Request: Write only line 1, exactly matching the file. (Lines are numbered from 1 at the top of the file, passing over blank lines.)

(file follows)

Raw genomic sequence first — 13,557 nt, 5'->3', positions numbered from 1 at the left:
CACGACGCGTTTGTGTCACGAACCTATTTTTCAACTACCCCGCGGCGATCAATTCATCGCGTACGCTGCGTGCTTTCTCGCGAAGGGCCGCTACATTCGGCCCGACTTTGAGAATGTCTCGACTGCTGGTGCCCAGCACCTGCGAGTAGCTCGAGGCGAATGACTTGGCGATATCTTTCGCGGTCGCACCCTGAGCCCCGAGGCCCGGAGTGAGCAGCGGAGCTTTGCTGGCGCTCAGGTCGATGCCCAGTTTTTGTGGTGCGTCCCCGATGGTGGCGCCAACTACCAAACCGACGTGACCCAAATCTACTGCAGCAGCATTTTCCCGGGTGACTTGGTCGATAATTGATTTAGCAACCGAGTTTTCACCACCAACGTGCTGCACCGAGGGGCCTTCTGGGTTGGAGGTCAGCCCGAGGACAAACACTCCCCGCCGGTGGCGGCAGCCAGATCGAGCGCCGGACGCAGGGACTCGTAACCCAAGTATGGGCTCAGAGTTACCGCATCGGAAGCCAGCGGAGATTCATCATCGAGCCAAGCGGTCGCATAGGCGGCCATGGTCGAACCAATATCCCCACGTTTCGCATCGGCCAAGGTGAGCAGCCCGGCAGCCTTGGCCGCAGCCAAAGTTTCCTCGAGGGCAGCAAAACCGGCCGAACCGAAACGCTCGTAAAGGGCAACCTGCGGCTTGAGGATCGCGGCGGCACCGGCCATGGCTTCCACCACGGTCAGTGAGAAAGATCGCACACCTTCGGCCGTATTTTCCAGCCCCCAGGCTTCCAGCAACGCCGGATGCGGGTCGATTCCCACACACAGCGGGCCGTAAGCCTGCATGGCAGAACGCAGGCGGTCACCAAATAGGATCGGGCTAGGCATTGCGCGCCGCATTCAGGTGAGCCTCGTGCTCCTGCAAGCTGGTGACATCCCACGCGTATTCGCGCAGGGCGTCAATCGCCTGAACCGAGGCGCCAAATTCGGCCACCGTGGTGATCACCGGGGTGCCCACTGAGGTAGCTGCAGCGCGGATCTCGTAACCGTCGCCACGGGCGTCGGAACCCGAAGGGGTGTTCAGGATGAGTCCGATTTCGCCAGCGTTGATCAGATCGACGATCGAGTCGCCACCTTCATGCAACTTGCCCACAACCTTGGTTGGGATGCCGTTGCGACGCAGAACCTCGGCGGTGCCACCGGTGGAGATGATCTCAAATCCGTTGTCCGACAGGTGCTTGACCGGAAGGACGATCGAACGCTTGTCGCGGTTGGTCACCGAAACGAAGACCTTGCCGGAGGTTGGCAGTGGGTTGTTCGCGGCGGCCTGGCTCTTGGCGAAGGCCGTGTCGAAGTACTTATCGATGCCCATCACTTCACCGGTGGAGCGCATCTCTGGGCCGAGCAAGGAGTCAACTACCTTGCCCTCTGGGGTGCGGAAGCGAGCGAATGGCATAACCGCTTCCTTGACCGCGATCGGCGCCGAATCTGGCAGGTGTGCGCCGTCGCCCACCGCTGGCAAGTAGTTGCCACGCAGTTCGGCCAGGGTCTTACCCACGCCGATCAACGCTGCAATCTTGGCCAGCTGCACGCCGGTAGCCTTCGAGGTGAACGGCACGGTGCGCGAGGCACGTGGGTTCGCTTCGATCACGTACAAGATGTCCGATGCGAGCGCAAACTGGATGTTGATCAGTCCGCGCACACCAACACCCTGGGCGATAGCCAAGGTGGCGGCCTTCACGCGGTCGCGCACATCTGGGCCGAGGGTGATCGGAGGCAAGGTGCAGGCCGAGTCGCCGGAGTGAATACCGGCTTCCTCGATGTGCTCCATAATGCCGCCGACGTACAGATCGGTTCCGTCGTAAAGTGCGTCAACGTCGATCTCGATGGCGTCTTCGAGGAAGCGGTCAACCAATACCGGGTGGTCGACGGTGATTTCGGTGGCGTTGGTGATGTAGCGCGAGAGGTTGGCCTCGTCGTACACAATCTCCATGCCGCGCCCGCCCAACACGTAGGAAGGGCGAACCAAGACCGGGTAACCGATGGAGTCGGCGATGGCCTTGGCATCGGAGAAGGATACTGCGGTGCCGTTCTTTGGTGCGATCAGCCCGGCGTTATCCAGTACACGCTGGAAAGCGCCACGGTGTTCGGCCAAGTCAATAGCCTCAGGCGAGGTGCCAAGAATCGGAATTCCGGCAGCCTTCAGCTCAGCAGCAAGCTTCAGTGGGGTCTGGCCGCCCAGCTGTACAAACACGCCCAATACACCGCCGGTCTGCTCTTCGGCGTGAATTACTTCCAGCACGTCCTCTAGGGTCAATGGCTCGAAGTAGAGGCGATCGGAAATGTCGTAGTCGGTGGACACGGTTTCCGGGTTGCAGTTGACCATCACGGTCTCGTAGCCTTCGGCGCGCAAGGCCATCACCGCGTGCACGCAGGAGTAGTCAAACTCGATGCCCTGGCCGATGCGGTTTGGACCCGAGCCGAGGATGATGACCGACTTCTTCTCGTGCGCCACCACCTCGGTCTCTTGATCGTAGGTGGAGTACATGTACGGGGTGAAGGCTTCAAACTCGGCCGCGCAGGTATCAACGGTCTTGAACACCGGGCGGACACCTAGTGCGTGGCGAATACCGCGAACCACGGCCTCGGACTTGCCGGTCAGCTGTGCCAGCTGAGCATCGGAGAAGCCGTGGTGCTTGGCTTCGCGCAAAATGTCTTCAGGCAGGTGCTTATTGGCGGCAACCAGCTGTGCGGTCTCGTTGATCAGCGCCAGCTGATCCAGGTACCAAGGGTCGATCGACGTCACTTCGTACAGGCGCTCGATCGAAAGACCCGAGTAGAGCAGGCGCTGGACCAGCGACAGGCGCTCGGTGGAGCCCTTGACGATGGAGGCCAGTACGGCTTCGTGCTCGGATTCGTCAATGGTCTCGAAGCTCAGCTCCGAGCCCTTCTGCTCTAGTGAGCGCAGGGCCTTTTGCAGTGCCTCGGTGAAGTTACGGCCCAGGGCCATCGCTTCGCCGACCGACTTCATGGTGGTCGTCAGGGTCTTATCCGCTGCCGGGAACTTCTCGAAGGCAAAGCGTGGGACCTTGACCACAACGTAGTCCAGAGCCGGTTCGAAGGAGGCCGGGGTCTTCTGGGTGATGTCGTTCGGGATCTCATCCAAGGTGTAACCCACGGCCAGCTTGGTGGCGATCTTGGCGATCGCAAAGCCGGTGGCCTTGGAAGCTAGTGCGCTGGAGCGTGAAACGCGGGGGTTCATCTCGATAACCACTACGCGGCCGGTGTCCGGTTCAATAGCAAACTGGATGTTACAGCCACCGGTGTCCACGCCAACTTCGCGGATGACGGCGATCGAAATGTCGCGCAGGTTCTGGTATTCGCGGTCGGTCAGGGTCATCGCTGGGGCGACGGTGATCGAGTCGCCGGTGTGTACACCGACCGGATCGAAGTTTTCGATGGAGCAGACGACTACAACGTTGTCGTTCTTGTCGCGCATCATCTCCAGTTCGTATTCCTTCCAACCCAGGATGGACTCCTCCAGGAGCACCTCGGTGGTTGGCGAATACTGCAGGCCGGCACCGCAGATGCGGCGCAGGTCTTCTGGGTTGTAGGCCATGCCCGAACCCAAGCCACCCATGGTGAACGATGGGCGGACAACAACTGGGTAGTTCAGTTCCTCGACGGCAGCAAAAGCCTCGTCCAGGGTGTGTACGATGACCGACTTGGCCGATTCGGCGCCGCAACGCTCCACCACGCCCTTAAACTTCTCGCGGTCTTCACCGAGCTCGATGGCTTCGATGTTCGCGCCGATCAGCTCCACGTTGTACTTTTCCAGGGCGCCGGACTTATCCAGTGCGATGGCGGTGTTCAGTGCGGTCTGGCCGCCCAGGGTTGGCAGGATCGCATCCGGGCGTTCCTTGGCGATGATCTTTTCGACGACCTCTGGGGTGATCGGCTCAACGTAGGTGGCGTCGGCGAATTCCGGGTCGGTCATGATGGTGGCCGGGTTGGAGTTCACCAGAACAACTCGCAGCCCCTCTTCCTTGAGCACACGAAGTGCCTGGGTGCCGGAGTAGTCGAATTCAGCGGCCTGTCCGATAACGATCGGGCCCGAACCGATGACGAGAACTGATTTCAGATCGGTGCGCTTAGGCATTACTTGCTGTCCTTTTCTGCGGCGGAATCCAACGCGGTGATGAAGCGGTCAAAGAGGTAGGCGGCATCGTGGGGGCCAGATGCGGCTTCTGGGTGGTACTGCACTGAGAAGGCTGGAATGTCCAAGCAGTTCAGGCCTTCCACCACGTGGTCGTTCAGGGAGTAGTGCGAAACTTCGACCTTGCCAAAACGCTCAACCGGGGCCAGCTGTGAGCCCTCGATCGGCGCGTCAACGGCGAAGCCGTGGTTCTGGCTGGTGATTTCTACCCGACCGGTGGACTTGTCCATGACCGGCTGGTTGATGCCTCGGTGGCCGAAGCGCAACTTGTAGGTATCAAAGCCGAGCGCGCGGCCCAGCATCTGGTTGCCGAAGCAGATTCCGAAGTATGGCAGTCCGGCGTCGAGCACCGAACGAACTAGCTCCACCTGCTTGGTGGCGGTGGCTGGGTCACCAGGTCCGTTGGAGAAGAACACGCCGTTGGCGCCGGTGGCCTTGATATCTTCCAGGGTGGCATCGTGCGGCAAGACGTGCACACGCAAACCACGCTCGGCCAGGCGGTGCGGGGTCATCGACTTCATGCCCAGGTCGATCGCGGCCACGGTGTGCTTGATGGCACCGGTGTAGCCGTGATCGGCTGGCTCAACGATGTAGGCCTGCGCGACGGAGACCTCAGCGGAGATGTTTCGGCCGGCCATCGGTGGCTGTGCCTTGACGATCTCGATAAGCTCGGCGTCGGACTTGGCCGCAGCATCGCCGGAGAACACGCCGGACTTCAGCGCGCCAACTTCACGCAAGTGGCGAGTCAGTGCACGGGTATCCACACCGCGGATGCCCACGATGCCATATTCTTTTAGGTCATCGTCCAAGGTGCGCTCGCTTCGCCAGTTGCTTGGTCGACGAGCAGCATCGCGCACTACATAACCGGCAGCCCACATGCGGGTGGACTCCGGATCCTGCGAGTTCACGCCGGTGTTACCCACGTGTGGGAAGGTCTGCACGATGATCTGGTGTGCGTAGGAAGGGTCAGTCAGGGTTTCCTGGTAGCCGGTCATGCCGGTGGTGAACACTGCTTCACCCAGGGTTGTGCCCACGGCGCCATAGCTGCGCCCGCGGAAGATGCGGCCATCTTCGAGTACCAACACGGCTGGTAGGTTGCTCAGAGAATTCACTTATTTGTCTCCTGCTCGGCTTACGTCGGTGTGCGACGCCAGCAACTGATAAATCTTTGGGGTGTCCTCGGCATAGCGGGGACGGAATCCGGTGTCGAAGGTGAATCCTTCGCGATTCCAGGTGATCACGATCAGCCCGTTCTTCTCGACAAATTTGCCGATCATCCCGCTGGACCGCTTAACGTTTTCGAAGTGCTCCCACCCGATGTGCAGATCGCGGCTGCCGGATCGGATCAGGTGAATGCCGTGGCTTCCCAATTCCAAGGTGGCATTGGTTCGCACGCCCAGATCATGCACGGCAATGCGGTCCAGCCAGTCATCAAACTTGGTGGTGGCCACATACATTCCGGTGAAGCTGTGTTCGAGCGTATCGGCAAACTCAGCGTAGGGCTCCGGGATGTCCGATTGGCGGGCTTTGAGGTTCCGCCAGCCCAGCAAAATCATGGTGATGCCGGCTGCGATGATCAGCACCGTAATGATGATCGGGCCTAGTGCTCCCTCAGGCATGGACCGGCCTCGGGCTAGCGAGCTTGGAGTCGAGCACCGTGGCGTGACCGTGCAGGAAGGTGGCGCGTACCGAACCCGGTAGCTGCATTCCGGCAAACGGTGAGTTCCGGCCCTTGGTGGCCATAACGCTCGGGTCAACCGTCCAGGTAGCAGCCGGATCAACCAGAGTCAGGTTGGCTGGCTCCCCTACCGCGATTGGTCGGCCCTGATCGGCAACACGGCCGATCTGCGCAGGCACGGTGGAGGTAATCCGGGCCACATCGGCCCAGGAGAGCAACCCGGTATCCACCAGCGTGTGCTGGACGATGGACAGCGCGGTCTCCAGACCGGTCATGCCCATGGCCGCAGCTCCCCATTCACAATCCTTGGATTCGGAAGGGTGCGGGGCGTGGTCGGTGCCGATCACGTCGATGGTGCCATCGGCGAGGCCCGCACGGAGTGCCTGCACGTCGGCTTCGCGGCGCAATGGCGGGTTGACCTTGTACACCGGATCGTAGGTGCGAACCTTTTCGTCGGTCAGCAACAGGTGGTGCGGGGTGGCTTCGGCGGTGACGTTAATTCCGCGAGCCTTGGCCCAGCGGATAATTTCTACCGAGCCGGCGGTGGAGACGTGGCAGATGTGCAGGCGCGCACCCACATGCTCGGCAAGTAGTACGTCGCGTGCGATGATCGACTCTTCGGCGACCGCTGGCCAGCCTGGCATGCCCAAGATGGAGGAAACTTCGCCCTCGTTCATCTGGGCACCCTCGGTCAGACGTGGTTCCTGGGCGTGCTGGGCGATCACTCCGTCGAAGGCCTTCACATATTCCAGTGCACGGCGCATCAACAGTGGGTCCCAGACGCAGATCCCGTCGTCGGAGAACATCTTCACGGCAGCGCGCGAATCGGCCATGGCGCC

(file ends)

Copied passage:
Raw genomic sequence first — 13,557 nt, 5'->3', positions numbered from 1 at the left: